Ten years after committing to rationalise and phase out inefficient fossil fuel subsidies, G20 countries still subsidise coal, oil and gas to the tune of around USD 150 billion annually. The process to try to move the G20 forward on this issue has been via peer review of fossil fuel subsidies, but these reviews need to be followed by action. Subsidy reforms could free up resources that could be channeled back into government programmes, which would be necessary to mitigate the impacts of rising energy prices on vulnerable populations and to help smooth reforms, and could also be spent on accelerating a clean energy transition.
Access to water can be a critical resource for cooperation, but also a source of tension. Identifying risks before their onset is crucial for the efficiency and economic feasibility of intervention strategies, but how can these risks be measured? To address this conundrum, adelphi together with several partners convened a side-event at World Water Week, which connected experts developing analytical tools to policy makers in the water sector.
“It is time to do more than just talk about sustainability. It is time to act sustainably,” said Heiko Maas during his speech at the General Debate of the 74th United Nations General Assembly. Germany’s Minister for Foreign Affairs highlighted the need for multilateral cooperation to achieve worldwide sustainability, as well as Germany's focus on climate-security, women, and disarmament and arms control as part of its agenda in the UN Security Council.
Policymakers and emergency managers tend to build a conceptual wall between natural hazards and terrorism. The causes of—and remedies for—these two kinds of disasters are seen as separate and distinct. But, in the era of climate change, the wall between the two is crumbling. As climate and weather patterns shift, the resulting environmental crisis is being leveraged as a tool for terror and political violence.
As the links between the climate crisis and risks to global peace and prosperity become ever more evident, foreign policy actors are increasingly under pressure to step up their efforts to address climate-related risks. To increase the momentum for addressing climate-related drivers of conflict, the German Federal Foreign Office in partnership with adelphi and the Potsdam Institute for Climate Impact Research (PIK) hosted the Berlin Climate and Security Conference (BCSC) at the German Federal Foreign Office on 4 June 2019.
A problem is looming. Most water infrastructure isn’t designed to meet the demands of the increasingly volatile world that climate change is producing. Our modern landscape requires a reconceptualization of infrastructure’s demands and needs that often defies convention. And nowhere is a flexible and responsive approach more crucial than in water infrastructure, where we are experiencing unprecedented changes in flows and increasing pressures on consumption, according to Wellspring: Source Water Resilience and Climate Adaptation, a new report from the Global Resilience Partnership, the Alliance for Global Water Adaptation and The Nature Conservancy. The report explores some ways practitioners can take a new approach to source water protection that would enhance resilience and help sustain communities and ecosystems in a shifting climate.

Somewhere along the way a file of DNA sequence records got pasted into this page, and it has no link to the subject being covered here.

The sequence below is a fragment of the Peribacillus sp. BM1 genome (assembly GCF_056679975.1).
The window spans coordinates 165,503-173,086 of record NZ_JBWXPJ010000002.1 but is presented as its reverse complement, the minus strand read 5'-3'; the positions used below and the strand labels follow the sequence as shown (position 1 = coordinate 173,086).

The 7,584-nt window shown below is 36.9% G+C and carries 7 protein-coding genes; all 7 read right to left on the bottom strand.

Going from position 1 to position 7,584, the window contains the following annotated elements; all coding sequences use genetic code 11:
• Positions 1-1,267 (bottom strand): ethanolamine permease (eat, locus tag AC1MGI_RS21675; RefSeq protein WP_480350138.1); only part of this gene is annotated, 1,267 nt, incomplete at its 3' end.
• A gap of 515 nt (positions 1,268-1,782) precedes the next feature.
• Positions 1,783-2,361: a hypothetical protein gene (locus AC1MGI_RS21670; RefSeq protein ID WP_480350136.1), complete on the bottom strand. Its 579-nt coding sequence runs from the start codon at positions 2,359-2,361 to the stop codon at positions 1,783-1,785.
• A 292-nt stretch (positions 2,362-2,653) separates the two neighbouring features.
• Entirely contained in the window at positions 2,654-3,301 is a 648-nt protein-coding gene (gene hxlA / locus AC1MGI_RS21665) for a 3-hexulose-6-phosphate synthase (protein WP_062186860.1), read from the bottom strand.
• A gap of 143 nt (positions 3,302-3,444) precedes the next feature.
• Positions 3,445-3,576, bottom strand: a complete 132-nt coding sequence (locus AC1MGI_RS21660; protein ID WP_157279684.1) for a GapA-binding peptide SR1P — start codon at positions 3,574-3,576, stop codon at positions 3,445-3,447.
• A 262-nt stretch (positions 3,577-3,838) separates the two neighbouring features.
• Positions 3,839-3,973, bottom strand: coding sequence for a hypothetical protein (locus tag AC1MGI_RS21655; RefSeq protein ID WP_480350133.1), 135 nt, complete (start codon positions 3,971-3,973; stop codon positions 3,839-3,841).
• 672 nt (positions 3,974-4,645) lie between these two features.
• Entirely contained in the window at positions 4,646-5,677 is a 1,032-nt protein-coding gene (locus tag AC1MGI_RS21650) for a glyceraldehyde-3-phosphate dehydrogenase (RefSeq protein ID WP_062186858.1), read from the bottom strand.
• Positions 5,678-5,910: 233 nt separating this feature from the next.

Growing water scarcity and climate change effects are having a profound global impact resulting in an urgent need for increased dialogue and cooperation over shared water resources. In this policy brief, the Stockholm International Water Institute (SIWI) highlights the potential of water diplomacy as an approach for forwarding peace and the better management of transboundary waters.
World Water Week is organized by SIWI and is the annual focal point for global water issues, gathering leading water experts, decision-makers, and business leaders. The 2019 theme is “Water for society: Including all”.
The Stockholm International Peace Research Institute (SIPRI) will host the fourth Stockholm Security Conference (SSC 19) on 3 October 2019, under the theme ‘Conflict and technology: Now and in the future.’ Through plenary and breakout sessions, the conference will look at how the nature of conflict is changing today and how technology impacts conflict.
“Climate Security risks will materialise in very different ways and forms, whether we talk about Lake Chad or about the Arctic, Bangladesh and the Small Island Developing States,” said the EU’s Ambassador to the United Nations in New York, Joao Vale de Almeida, in his opening remarks. “But for the EU, there is no doubt, as underlined in 2016 in our Global Strategy, and reaffirmed by the 28 Ministers of Foreign Affairs, that climate change is a major threat to the security of the EU and to global peace and security more generally,” he said.
As India grapples with the worsening impacts of climate change, the need to strengthen its adaptation efforts has become more significant than ever. Climate diplomacy and mainstreaming climate adaptation into the most vulnerable sectors could provide some solutions to overcoming barriers, such as the lack of sustainable funding.
No country is immune to natural hazards, but for fragile states, the effects are even more severe. Mostly, conflict prevention and humanitarian aid are seen as more pressing priorities to protect livelihoods there. This pushes efforts of climate change adaptation and disaster risk reduction to the bottom of the priority list and results in compounded pressures.
80 per cent of the world’s poorest could be living in fragile contexts by 2030, making fragility one of the capital challenges to achieving sustainable development. Fragility is multidimensional and complex, and progress in fragile contexts is not easy. But instead of shying away from this task, the ambition of the international community must be stepped up. Foreign policy can help increase the efficacy of investments to tackle fragility.